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Although many couples report they maintain sexual relationships as they age, social attitudes towards sex have changed drastically over the lifetimes of today’s menopausal, and even more for post-menopausal, women. Television and motion picture depictions of nudity and sexual intercourse that were banned thirty years ago are commonplace today. Cable television stations carry pornographic material, and, on the internet, pornography sites are among those most frequently visited. While most women, menopausal or post-menopausal, would not have dreamed of discussing explicit sexual issues with their mothers, their daughters take sexual discussions for granted. While post-menopausal women grew up believing that sex before marriage was unacceptable (though they may have engaged in it anyway), today’s young women, with the exception of fundamentalists of various faiths, probably consider premarital sex normative. Ingrained reticence about sexuality inhibits many menopausal women from presenting their sexual concerns to their physicians.
Physicians and other clinicians, with very little data with which to establish norms, tend to resort, consciously and unconsciously, to their own experiences, beliefs, and prejudices when counseling patients. Given the current state of knowledge, it is not possible to state that any given level of sexual activity is or is not normal. We can only know what distresses a patient.
For many people, maintaining sexual interest and activity into and beyond menopause is a sign of vitality. Sexual attractiveness is a cardinal value for women. Popular media advertisements for hormone therapies and other menopause “remedies” stress their positive impact on sexiness. Losing sexual desirability is synonymous with becoming old, which, in North America, is synonymous with becoming ugly, irrelevant to the culture, and facing impending death.
The youth culture
Images of beautiful young women are used to sell products. Youth and beauty are synonymous. However, the social stature of mature women in the Eastern Hemisphere differs markedly from that in the West. Young women may be regarded as beautiful, but in patrilineal societies they move to their husbands’ family homes at marriage, and are subjugated to their mothers-in-law. Only as they bear children – or sons in particular – do they acquire status and power, especially as they acquire daughters-in-law of their own.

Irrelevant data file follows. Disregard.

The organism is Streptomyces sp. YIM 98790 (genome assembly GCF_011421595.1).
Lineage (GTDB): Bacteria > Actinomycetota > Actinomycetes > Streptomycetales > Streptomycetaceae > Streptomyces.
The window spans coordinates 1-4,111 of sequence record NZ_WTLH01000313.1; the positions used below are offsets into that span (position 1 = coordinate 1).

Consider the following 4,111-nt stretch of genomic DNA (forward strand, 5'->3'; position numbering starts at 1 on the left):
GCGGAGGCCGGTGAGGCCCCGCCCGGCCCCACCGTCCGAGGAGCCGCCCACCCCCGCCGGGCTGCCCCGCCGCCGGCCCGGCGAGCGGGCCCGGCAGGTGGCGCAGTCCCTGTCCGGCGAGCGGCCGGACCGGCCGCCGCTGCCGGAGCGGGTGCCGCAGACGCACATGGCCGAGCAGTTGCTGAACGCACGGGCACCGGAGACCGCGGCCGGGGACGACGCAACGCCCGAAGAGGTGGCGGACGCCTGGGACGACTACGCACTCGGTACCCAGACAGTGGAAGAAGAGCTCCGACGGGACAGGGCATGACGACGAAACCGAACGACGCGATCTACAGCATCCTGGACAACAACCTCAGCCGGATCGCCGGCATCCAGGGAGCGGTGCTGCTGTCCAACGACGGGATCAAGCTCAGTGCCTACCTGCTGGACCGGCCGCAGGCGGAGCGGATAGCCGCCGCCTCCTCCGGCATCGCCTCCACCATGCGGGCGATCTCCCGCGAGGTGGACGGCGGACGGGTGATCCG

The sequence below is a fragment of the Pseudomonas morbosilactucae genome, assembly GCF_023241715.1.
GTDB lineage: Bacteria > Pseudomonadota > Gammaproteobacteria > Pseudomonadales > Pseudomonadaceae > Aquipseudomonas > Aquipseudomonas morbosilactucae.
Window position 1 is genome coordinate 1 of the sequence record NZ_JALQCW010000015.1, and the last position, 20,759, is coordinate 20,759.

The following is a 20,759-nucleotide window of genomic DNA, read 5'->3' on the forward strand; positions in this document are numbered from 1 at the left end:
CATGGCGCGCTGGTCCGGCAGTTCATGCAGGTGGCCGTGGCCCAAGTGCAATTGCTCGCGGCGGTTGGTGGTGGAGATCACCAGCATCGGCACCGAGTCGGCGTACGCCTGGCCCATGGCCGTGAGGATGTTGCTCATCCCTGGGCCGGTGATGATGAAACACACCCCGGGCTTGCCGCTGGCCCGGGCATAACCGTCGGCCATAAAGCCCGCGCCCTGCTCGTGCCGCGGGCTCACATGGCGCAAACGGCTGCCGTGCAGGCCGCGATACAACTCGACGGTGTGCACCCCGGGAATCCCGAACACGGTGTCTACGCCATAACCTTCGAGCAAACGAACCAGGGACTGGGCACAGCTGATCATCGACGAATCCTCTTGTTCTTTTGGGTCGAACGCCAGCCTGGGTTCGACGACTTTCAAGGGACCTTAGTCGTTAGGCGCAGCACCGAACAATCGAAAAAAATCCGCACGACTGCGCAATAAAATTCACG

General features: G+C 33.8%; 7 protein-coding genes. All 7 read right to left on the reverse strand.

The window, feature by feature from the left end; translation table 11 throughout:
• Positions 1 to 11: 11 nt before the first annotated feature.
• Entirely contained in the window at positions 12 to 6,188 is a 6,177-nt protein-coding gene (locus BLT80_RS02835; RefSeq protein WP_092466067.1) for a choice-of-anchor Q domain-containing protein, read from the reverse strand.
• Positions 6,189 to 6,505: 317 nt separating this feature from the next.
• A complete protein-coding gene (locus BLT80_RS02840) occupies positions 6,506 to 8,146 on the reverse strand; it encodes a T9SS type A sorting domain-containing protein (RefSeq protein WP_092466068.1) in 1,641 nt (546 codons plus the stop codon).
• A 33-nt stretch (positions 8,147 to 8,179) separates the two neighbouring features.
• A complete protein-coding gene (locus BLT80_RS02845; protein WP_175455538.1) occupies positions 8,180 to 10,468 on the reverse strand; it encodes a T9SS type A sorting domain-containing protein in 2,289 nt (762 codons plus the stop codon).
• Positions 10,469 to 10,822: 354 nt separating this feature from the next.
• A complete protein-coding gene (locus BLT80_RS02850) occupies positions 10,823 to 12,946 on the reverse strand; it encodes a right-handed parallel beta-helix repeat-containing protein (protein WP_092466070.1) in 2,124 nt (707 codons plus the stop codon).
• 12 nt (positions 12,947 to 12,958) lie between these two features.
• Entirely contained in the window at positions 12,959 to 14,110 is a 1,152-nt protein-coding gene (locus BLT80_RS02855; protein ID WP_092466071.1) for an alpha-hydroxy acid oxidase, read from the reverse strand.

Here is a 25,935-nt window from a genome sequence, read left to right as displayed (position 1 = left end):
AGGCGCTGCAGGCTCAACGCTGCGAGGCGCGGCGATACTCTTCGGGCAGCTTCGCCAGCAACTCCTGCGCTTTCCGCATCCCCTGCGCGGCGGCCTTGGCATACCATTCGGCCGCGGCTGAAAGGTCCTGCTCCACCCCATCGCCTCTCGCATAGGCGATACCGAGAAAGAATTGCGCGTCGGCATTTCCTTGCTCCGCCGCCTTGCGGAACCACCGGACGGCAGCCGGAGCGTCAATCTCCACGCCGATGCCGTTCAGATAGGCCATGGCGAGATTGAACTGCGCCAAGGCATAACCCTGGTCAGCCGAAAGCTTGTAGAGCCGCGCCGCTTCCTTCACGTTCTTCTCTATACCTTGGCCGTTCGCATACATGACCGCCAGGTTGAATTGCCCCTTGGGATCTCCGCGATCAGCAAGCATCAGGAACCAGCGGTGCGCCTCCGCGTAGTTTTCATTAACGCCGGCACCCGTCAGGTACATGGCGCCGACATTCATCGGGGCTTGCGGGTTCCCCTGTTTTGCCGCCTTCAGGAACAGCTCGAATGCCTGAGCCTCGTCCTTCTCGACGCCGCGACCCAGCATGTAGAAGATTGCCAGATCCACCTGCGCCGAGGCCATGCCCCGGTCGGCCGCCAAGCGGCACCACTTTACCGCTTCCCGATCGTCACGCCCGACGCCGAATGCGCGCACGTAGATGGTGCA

The medical profession, in its zeal to adopt the use of hormones at menopause, has contributed significantly to the youth culture by advancing the concept that it is only through the miracles of modern medicine that women survive beyond menopause at all. They cite and misinterpret statistics about average life expectancy in the past as compared with today. Those averages, however, are the products of high infant and maternal mortality, and infectious disease and not of the spontaneous disintegration and death of women as they reach menopausal age. The survival of women beyond menopause is advantageous to the survival of the species. Children require nurturing in order to reach reproductive age. If women died at menopause, in the absence of effective contraception, they would leave children behind. Women are sources of knowledge and support for childbearing and childrearing that are critical to future generations. Even now, many grandmothers are called upon to assume part or all of the childrearing responsibilities for their grandchildren.
Social prejudice against aging is not only culturebound, but also gender-bound. The thought of an older woman with a younger man is disgusting to many people, while couples consisting of older men and younger women are not only accepted, but even admired. The use of new technologies by menopausal women wanting to bear children is viewed negatively, while fatherhood among men in their eighties is often viewed as a sign of vigor and virility.
The empty nest
There are several other realities confronting women at the same time that their children are leaving home. Some women are widowed. Some husbands leave their wives, inflicting a narcissistic injury, as well as loss of companionship, loss of
An increasing number of middle-aged women in the United States find themselves in a paradoxical situation. Their children may or may not leave home for a time, but, after their mothers adapt to a new stage of life, the children return, often with their own children. Sometimes the adult child has become a drug addict or has been incarcerated for some other crime. This faces the mother with a sense of failure and crushing disappointment about her own childrearing. Sometimes the adult child’s relationship or marriage has ended in separation or divorce, or the adult child has lost his or her job. The adult child may expect his or her mother to care for grandchildren while the adult child looks for a new job or returns to school for further education; the mother may feel she has no choice but to care for her grandchildren. There are several programs around the country for grandmothers caring for young children.
- Stotland, NL; Menopause: social expectations, women’s realities; Archives of Women’s Mental Health; Aug 2002; Vol. 5; Issue 1.
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